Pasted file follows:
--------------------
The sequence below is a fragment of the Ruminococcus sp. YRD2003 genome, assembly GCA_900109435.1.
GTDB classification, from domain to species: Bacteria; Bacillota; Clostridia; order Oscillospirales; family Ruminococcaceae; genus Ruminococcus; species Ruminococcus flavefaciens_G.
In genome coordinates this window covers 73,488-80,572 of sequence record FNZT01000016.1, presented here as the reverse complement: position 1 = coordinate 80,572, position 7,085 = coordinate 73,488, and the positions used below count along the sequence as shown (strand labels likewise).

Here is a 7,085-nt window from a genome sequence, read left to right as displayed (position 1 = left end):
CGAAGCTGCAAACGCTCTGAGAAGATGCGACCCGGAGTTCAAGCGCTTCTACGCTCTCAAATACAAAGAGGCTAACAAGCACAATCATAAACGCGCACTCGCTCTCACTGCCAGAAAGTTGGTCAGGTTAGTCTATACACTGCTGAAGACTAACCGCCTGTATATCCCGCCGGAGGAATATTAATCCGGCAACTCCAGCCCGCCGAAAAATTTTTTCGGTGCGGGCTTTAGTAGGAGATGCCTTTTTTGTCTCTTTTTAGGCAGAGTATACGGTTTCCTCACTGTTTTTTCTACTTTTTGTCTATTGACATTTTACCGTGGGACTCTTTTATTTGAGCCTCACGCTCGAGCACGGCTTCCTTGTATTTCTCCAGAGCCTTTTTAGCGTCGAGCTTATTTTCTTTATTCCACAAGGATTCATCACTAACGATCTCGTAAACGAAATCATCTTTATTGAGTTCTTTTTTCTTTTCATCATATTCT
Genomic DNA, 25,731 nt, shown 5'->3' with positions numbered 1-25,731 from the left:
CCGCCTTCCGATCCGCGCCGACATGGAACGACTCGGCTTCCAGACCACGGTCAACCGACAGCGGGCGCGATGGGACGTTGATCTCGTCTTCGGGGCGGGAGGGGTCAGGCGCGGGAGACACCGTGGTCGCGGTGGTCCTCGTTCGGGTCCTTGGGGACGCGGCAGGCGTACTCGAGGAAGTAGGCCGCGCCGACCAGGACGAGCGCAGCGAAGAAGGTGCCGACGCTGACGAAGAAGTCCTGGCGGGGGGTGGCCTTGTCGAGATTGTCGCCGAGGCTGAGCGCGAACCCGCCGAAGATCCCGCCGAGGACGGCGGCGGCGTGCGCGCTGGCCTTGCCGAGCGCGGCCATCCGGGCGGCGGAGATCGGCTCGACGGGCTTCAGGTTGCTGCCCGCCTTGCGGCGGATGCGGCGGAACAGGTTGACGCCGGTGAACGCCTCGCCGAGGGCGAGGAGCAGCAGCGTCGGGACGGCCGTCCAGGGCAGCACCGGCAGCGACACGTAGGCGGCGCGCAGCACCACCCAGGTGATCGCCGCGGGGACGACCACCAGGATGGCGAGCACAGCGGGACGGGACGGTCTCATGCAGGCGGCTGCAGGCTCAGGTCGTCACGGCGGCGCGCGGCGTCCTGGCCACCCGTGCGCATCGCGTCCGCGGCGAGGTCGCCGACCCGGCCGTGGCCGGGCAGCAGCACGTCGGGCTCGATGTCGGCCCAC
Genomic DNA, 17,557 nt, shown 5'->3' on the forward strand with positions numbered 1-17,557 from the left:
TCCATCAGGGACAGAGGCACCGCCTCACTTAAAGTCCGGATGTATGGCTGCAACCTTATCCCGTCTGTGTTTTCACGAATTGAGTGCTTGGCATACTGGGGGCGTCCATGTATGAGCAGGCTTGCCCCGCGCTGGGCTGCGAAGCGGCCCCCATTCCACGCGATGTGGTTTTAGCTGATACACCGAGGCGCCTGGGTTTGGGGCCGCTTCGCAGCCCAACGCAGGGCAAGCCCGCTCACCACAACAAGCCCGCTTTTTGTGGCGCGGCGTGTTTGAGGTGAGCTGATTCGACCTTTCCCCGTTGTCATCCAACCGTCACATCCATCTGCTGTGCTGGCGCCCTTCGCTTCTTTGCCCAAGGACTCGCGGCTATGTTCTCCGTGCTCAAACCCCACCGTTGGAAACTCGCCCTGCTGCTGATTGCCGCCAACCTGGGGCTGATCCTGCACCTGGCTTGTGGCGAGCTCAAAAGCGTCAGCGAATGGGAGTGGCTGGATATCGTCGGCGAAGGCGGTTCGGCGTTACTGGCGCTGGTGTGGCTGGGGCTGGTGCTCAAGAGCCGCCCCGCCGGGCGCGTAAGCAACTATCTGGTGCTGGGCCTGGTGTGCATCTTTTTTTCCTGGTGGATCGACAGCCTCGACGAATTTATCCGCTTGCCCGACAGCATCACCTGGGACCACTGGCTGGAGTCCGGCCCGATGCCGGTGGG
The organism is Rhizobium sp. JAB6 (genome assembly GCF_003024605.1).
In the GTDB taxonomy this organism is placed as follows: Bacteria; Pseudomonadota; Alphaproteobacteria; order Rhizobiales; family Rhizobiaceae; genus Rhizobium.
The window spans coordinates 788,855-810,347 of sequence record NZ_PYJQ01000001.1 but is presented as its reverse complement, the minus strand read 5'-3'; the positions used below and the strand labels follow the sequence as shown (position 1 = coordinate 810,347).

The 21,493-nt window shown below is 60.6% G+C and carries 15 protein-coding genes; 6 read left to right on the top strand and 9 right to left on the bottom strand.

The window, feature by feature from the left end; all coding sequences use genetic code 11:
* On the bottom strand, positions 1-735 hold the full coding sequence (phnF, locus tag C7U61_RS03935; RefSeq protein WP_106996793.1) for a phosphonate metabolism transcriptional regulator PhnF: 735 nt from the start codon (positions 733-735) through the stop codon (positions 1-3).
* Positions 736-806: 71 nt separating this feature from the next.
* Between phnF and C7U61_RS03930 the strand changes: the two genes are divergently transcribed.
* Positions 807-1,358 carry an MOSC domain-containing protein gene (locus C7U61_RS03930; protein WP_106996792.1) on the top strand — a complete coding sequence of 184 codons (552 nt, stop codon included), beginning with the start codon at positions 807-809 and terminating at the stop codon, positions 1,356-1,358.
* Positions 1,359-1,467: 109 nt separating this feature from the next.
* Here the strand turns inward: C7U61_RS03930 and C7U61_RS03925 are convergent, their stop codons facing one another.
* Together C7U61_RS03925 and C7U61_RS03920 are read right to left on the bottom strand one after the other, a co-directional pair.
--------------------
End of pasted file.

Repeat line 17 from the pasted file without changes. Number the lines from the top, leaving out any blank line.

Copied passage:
* Between phnF and C7U61_RS03930 the strand changes: the two genes are divergently transcribed.